Afterward, the ideas are safely stored in a video the student can revisit as many times as needed. To offer a more specific direction, instructors could provide a written guide of questions for each video.

Student Reflection In Practice & Theory

In a study of 9th graders at a STEM summer camp, Rose, Sierschynski, and Björling found that students who recorded videos of brief, guided reflections at various points during the camp were able to acknowledge and articulate the progress they made over a three-week period. Their ability to revisit past ‘versions’ of themselves and their struggles allowed students to better understand their specific path to success and improved their confidence regarding STEM topics.

If applied to a composition course, this process could help students to acknowledge their progress over a term as well as identify a model for overcoming future challenges related to writing. Here is a basic outline of what this process might look like for a writing assignment.

1. After giving students ample time to review the assignment prompt, ask each student to record a short video including their initial thoughts, their experiences with similar assignments, any foreseeable challenges they might face, and any initial ideas they have.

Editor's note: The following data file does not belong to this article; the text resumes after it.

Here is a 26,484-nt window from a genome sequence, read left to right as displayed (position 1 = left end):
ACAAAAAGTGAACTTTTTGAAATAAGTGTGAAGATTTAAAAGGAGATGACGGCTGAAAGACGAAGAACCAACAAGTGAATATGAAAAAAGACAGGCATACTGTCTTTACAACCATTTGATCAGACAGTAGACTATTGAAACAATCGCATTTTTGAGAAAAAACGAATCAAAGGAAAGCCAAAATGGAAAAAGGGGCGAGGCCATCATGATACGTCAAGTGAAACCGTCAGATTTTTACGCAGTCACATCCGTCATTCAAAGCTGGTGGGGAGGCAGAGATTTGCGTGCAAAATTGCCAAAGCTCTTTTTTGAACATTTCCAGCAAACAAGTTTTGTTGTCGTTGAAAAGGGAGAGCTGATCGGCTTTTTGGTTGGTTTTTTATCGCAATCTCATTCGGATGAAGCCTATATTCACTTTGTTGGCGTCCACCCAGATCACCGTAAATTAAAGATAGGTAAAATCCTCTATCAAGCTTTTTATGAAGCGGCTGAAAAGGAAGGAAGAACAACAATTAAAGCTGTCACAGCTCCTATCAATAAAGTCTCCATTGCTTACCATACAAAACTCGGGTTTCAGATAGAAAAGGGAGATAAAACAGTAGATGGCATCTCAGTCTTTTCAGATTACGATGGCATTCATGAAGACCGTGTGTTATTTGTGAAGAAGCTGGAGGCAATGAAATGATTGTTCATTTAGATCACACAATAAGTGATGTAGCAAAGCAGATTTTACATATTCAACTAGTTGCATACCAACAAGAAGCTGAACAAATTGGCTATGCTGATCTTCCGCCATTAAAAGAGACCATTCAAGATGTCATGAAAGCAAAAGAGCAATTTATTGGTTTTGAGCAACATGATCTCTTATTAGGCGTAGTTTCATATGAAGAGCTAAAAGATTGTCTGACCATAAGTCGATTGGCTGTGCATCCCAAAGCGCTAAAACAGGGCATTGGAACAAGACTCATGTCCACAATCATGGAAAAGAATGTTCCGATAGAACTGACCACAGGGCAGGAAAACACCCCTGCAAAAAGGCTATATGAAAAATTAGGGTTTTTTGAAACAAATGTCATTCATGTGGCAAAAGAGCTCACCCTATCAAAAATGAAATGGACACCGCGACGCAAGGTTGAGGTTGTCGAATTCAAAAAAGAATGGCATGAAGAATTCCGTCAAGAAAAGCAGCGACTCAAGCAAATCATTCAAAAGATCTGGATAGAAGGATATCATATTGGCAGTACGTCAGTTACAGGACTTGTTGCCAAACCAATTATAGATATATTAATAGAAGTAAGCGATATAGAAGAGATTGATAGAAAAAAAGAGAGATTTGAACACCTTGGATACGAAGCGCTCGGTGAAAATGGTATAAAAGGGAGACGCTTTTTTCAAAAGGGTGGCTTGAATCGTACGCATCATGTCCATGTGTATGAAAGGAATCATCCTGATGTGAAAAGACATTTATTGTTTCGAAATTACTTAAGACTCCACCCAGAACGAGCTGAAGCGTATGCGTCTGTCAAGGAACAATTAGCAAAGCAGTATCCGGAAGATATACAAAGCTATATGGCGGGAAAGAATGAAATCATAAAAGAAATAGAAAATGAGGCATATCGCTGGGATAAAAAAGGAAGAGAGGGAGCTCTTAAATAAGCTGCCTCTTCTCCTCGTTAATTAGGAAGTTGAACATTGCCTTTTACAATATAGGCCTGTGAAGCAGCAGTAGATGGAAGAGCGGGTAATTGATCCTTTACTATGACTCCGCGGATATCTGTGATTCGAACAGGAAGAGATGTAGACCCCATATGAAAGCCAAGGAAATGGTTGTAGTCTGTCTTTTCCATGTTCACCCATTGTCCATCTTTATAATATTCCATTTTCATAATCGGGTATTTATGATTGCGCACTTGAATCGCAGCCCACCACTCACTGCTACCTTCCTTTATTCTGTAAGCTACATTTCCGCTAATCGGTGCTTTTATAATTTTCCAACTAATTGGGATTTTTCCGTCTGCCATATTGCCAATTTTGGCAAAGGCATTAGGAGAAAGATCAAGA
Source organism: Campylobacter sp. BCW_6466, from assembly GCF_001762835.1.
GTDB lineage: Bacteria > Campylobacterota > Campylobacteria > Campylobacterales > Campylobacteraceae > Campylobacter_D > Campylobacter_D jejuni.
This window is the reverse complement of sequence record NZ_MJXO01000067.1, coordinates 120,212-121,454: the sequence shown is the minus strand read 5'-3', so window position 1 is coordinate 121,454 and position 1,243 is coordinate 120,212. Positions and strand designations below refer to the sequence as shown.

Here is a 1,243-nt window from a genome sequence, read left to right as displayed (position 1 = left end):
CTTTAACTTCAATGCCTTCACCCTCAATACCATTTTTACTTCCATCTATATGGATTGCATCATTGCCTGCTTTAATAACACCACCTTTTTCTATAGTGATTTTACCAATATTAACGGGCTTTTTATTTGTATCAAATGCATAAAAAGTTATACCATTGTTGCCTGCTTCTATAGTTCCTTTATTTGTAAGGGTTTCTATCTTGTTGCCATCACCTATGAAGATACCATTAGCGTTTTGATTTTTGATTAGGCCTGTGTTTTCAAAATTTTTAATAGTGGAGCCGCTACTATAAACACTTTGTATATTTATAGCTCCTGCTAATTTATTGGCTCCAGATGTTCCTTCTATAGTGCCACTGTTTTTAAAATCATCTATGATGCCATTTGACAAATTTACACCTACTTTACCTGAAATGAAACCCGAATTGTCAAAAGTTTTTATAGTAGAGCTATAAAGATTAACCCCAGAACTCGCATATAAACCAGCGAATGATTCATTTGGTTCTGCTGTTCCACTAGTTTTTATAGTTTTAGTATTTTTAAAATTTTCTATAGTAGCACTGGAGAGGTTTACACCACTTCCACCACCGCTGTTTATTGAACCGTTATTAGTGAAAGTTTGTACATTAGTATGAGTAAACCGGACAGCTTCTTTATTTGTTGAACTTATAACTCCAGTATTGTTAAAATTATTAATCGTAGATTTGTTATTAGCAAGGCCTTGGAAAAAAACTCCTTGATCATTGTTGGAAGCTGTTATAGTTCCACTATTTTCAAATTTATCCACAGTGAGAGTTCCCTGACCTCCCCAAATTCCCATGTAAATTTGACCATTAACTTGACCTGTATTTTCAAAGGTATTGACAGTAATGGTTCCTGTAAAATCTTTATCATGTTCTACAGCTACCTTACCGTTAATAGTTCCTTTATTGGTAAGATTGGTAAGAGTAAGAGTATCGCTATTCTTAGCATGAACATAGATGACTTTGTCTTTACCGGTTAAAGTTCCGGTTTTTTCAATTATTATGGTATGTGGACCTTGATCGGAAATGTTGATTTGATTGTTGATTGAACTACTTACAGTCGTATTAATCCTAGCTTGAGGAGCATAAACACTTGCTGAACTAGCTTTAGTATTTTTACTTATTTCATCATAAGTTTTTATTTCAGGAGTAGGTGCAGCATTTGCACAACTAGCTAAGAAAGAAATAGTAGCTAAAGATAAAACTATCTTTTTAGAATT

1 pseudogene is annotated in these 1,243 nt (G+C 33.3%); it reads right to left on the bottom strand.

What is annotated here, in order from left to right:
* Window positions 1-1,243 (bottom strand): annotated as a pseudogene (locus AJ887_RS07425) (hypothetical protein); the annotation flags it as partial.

2. Once students submit their first drafts of this assignment, ask them to review the first video and record another in which they respond to their initial ideas as well as update their progress, express any new challenges, and describe any accomplishments.

3. After receiving feedback about their first draft, ask students to review the previous video and record a new one based on the instructor’s feedback. They should also outline a direction for improving their draft.

4. After submitting their final draft, ask students to record their reactions to finishing the assignment.

5. Once the students have received a final grade and feedback, have them review all past videos for this assignment sequence and record a final video acknowledging their progress overall. You might ask what they would do differently if they could begin again as well as what they have learned that will help them in future writing situations.

In the STEM camp study, the videos were made available to all students so they could learn from each other as well as reflect on their own progress. This adds a social element that could motivate students to take the process more seriously.

Conclusion

Videoing skill-based performances in sports has been used for years. Coaches can revisit plays, techniques, and movements with players, asking them to revisit their own thinking at key moments and how that thinking can be revised for future improvement. The players, too, benefit from seeing themselves ‘outside themselves’ as they perform.

In a writing context, this level of peer-observation and peer teaching could circulate student insights and provide a variety of models for approaching challenges in their own work throughout the project.

Of course, the ability to take snapshots of student progress and their perceptions of themselves, the assignment, and the instruction will be useful in adapting the course for future groups. And though my background is in composition, this could apply to a variety of subjects in order to benefit students and instructors alike.